"Yes, all right," Van de Gruyn took pity. "But now that he's gone and finished a novel ... Possibly," he ventured cautiously, "you could give it to me ... I'm staying for another two weeks, I might be able to zip through..."

"That's it!" I said, "You translate it and publish it in Holland!"

Mijnheer Gruyn seemed thunderstruck: "I don't have anything to do with translating," he said, "I sometimes have need of help myself with the language." In his agitation, his Hungarian was deteriorating. "That's a complete ... what's the word ... absurdity!... Anyway," he rallied gradually, "even back in the West it's no pushover for novels. There you have top pros, you see, and they know what's what. To make money with a subject like that, well you need to have something! With Anne Frank the Dutch have already got that particular subject, what d'you call it..."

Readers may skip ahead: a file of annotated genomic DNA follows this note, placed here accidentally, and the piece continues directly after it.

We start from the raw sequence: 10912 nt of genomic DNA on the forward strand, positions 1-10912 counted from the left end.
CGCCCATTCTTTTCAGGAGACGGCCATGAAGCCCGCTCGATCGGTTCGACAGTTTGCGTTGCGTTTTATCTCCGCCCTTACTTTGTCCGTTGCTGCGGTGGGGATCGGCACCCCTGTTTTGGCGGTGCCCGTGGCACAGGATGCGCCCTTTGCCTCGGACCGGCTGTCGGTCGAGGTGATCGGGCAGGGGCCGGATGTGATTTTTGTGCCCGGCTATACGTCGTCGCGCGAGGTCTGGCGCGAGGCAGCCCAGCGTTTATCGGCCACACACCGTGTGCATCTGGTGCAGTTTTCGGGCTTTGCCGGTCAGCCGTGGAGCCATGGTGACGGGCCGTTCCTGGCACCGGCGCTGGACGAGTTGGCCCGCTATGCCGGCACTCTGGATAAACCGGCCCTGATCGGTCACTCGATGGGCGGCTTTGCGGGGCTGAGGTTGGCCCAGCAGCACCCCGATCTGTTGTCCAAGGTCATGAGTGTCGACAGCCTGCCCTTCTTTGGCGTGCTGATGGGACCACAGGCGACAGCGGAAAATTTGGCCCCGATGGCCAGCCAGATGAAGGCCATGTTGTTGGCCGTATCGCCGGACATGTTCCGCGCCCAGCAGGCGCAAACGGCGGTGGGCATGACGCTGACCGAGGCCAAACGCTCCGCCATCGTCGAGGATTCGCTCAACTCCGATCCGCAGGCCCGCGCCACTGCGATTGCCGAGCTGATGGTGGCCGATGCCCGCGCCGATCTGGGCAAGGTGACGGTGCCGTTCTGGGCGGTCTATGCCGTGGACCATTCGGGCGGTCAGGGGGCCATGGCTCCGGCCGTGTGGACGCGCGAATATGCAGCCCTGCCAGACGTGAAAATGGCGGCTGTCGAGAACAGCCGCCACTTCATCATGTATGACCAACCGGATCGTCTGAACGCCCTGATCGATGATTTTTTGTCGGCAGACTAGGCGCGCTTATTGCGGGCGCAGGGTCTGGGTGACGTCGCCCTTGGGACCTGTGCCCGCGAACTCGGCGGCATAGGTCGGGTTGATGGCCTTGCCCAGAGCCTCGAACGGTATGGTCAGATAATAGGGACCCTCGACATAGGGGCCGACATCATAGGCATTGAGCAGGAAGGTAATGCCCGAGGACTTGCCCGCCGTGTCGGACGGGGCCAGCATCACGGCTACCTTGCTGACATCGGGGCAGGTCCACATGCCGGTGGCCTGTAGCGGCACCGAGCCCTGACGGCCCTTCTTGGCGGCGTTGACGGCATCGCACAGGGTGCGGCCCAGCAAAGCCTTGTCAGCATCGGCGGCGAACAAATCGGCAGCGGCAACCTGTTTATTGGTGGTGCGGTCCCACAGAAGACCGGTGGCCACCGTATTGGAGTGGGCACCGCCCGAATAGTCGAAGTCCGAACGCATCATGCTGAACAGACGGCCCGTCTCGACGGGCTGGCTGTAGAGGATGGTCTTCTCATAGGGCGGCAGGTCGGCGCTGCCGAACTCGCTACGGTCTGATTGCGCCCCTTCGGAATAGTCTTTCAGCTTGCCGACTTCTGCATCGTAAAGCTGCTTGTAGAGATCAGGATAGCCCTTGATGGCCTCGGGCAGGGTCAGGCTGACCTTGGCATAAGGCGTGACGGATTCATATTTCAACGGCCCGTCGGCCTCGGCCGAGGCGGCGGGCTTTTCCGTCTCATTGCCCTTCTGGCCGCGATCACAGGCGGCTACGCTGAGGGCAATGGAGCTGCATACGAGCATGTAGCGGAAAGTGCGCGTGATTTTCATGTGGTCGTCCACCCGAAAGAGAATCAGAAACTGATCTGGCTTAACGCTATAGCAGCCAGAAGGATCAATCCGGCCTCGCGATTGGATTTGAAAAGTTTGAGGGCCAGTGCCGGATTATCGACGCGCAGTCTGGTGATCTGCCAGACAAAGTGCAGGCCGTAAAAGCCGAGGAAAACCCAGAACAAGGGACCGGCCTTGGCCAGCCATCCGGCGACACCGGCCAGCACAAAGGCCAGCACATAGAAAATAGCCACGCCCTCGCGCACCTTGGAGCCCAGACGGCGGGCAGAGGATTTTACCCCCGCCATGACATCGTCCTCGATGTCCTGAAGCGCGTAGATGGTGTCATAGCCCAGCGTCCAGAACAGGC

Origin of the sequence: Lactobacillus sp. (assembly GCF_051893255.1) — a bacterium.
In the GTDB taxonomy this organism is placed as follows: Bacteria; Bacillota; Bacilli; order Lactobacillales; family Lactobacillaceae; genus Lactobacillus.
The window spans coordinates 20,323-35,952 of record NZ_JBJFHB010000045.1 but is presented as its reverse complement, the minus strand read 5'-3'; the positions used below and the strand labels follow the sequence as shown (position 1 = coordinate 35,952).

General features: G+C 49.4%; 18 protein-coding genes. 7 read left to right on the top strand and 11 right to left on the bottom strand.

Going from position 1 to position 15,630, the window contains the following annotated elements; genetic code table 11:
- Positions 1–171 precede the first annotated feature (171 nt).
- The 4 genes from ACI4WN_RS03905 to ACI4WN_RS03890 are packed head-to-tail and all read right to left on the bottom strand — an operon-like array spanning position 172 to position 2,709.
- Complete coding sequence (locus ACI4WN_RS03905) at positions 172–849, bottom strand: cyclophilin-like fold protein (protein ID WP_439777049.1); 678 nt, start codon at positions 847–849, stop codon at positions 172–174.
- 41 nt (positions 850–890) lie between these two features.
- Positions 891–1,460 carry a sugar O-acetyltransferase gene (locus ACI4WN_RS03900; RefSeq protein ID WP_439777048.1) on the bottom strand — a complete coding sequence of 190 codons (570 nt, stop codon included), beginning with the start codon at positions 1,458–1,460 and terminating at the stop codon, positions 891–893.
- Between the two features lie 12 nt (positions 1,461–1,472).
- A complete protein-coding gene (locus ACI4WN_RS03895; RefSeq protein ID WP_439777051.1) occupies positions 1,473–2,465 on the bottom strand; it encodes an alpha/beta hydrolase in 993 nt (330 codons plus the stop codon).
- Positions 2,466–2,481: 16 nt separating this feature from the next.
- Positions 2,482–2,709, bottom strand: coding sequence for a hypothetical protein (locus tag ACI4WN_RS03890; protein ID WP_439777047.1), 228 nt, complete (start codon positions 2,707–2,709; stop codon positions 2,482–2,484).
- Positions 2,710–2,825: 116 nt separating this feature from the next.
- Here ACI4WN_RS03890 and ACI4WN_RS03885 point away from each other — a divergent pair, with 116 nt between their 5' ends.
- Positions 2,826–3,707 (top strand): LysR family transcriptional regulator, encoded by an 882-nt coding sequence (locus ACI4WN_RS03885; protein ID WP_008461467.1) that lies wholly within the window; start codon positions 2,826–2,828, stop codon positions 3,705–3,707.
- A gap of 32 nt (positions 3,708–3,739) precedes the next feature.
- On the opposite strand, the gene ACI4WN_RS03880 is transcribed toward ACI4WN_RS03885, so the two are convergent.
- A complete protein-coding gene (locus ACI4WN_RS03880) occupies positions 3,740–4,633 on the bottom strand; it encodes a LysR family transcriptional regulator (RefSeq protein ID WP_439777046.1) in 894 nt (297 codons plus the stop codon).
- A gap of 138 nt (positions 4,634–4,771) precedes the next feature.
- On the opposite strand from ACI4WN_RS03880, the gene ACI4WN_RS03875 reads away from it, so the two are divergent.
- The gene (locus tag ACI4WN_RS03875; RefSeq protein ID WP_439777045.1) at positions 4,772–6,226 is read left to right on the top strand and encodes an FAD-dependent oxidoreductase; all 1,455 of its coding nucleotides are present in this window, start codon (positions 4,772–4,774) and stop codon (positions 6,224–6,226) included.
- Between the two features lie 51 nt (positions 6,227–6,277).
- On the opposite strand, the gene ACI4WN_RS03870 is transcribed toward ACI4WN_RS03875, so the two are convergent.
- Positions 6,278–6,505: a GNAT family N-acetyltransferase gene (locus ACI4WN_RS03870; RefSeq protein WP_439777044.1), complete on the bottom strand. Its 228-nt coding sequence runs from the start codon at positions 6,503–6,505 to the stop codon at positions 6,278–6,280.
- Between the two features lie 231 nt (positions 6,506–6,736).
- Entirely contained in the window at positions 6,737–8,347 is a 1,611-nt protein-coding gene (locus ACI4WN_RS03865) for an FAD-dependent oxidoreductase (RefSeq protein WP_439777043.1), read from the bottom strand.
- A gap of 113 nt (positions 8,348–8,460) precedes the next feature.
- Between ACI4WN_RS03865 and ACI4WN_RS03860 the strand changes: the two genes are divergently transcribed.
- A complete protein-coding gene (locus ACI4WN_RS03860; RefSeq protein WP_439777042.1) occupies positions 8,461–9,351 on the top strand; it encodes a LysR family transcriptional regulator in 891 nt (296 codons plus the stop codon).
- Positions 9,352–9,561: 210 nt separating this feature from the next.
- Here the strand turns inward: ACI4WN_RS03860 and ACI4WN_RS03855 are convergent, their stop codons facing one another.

"Sewn up," I hastened to his assistance.

"Not quite that, but if you can't bring anything new ... add something ... and even back in the West a publisher's rejection slip is hardly a letter of recommendation for a novel ... unless of course," a pensive expression appeared hesitantly on his face, "the author is the sort of personality who just happens ..."

"I'm not going to get myself banged up just for the sake of becoming a five-day wonder where you live!" I said.

"Some hope!" Sas gave speedy reassurance. "These days it's not so easy to get slammed into prison for a book."

"Whereas in the good old days!" Mijnheer Gruyn chortled in relief. "Do you remember when ..."

"Nowadays they deal with those matters in a much more civilized manner here," Sas carried on unruffled.